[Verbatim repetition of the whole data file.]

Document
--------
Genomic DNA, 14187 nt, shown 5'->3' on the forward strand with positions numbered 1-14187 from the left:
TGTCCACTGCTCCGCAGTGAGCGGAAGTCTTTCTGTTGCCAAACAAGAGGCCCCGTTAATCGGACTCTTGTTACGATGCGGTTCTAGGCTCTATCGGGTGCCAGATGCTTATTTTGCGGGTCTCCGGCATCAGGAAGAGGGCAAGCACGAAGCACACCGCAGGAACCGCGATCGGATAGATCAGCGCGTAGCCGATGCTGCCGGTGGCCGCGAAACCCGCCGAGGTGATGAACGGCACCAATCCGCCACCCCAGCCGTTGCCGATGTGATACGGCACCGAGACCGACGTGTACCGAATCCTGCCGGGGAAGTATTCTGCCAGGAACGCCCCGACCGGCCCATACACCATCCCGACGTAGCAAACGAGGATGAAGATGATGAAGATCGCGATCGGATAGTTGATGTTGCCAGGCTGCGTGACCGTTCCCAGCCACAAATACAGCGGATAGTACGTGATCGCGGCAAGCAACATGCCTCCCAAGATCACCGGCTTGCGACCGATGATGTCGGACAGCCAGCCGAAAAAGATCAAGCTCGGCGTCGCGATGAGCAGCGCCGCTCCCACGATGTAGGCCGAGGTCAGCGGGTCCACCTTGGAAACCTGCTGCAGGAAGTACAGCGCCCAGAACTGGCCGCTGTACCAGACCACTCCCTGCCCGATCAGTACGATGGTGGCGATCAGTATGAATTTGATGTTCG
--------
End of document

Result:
Genomic DNA, 14187 nt, shown 5'->3' on the forward strand with positions numbered 1-14187 from the left:
TGTCCACTGCTCCGCAGTGAGCGGAAGTCTTTCTGTTGCCAAACAAGAGGCCCCGTTAATCGGACTCTTGTTACGATGCGGTTCTAGGCTCTATCGGGTGCCAGATGCTTATTTTGCGGGTCTCCGGCATCAGGAAGAGGGCAAGCACGAAGCACACCGCAGGAACCGCGATCGGATAGATCAGCGCGTAGCCGATGCTGCCGGTGGCCGCGAAACCCGCCGAGGTGATGAACGGCACCAATCCGCCACCCCAGCCGTTGCCGATGTGATACGGCACCGAGACCGACGTGTACCGAATCCTGCCGGGGAAGTATTCTGCCAGGAACGCCCCGACCGGCCCATACACCATCCCGACGTAGCAAACGAGGATGAAGATGATGAAGATCGCGATCGGATAGTTGATGTTGCCAGGCTGCGTGACCGTTCCCAGCCACAAATACAGCGGATAGTACGTGATCGCGGCAAGCAACATGCCTCCCAAGATCACCGGCTTGCGACCGATGATGTCGGACAGCCAGCCGAAAAAGATCAAGCTCGGCGTCGCGATGAGCAGCGCCGCTCCCACGATGTAGGCCGAGGTCAGCGGGTCCACCTTGGAAACCTGCTGCAGGAAGTACAGCGCCCAGAACTGGCCGCTGTACCAGACCACTCCCTGCCCGATCAGTACGATGGTGGCGATCAGTATGAATTTGATGTTCG